VI. CONFLICTS OF INTEREST
A. Disclosure of Conflicts.
Members and Candidates must make full and fair disclosure of all matters that could reasonably be expected to impair their independence and objectivity or interfere with respective duties to their clients, prospective clients, and employers. Members and Candidates must ensure that such disclosures are prominent, are delivered in plain language, and communicate the relevant information effectively.
Conflicts can occur between the interest of clients, the interests of employers, and the member's or candidate's own personal interest. In the investment industry, a conflict or the perception of a conflict often cannot be avoided and full disclosure is required.
1. Disclosure to Clients
Members shall disclose to their clients and prospects all matters, including beneficial ownership of securities or other investments, that reasonably could be expected to impair the members' ability to make unbiased and objective recommendations.
A member must disclose to clients/prospects the following conflicts:
The most obvious conflict that arises is when members own stocks in a company that they recommend to their clients.
Service as a director of another firm poses three possible conflicts:
Members should also disclose, with approval from their employers, special compensation arrangements with the employer that might conflict with clients' interests, such as bonuses based on short-term performance, commissions, performance fees, incentive fees, and referral fees.
Procedures for compliance
Many firms require employees and their families to report all transactions by employees and their families for purposes of detecting conflicts of interest and trading on material nonpublic information. Whether such requirements exist or not, members should report to employers, clients, and prospective clients any material beneficial interest they may have in securities and any corporate directorships or other special relationships they may have with the companies they are recommending. Members should make the disclosures before they make any recommendations or take any action regarding such investments.
There are two approaches to avoid potential conflicts of interest:
Failure to disclose a performance-based bonus plan: A manager gets a bonus from her employer based on the performance of the pension accounts she manages. One of her clients asks her why his pension plan seems to be weighted in favor of high beta stocks. She says nothing about the bonus plan.
You manage the pension fund for the Tremont Corporation. Huntington Biomedical is one of the largest holdings in the fund. You also serve on the board of directors for Huntington. You must disclose this relationship. While it is not unethical to have a responsibility to the fund's beneficiaries and to the shareholders of Huntington, you must make sure that the fund's board is aware of your other appointment.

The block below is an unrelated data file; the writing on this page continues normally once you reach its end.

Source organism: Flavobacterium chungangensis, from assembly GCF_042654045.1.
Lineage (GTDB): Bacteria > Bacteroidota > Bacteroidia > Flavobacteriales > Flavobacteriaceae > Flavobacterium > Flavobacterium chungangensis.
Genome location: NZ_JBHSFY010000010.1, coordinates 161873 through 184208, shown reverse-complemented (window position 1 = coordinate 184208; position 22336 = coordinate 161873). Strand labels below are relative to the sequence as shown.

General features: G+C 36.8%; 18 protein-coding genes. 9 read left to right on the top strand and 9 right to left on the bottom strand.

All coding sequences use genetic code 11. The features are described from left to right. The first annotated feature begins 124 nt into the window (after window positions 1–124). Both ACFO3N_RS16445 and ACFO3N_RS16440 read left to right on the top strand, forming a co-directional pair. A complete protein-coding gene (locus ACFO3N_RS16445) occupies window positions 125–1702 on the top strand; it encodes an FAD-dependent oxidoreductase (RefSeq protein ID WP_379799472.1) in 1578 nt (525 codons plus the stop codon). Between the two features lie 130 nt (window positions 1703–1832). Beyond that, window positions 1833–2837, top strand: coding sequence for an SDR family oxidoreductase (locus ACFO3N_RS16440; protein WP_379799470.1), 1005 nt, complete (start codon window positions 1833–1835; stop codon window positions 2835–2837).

Consider the same scenario, but instead of being on Huntington's board, you own a significant block of Huntington stock. You must disclose this beneficial ownership too. As long as you do not violate other standards regarding Priority of Transactions or Fair Dealing, disclosure of your holdings will be sufficient to meet this standard.
An analyst recommends a stock. However, he fails to disclose that he is on the company's board or that he has inherited a sizable amount of the stock, or that his wife owns 20% of the company. The standard is violated by the analyst's failure to disclose his beneficiary interest in the recommended company.
Company XYZ is considering hiring John to manage its pension fund. XYZ asks John to vote the XYZ stock proxies held in other accounts he manages in favor of XYZ's management. John will violate the standard if he accepts XYZ's offer. He should vote the proxies in the best interest of his clients.
2. Disclosure of Conflicts to Employers
Members and candidates should:
Many firms restrict employees' investment activities to avoid conflicts of interest. Members should obey their employers' guidelines. However, you are not required to desist from personal trading and board memberships, if your employer allows them.
Procedures for compliance
You come from a wealthy family that made much of its fortune in the automotive industry. You and your family still have a considerable position in several stocks in the industry. You are employed as an industry analyst in the automotive sector. You are obliged to disclose your beneficial ownership to your employer.
Mark makes personal trades without compliance with his firm's prohibition as the firm has no intention of trading these stocks and Mark does not cover that particular industry within the firm. Mark violates the standards for ignoring the firm's trading prohibitions. He should realize that the firm's policy is designed to prevent material conflict of interest and the appearance of conflict.
John acts as a trustee for another company. However, he has NOT disclosed his involvement to his employer. He violates the standard, as it prohibits a member's conflict of interest that might be detrimental to the employer's business. Being a trustee can be time-consuming, and thus detrimental to the firm.
An investment manager with a large firm believes that his firm would not be interested in equity-linked notes, and as such purchases one for himself. One month later he prepares a report for his firm suggesting that they should start investing in equity-linked notes. The manager has violated this standard; his ability to make an unbiased decision is impaired since he already owns the notes himself.
|asianl6: disclose you positions/ owenership that may lead to conflict of interests.|
|quanttrader: or appearance of conflict of int|
|tybe0012: prevent even the APPEARANCE of conflict|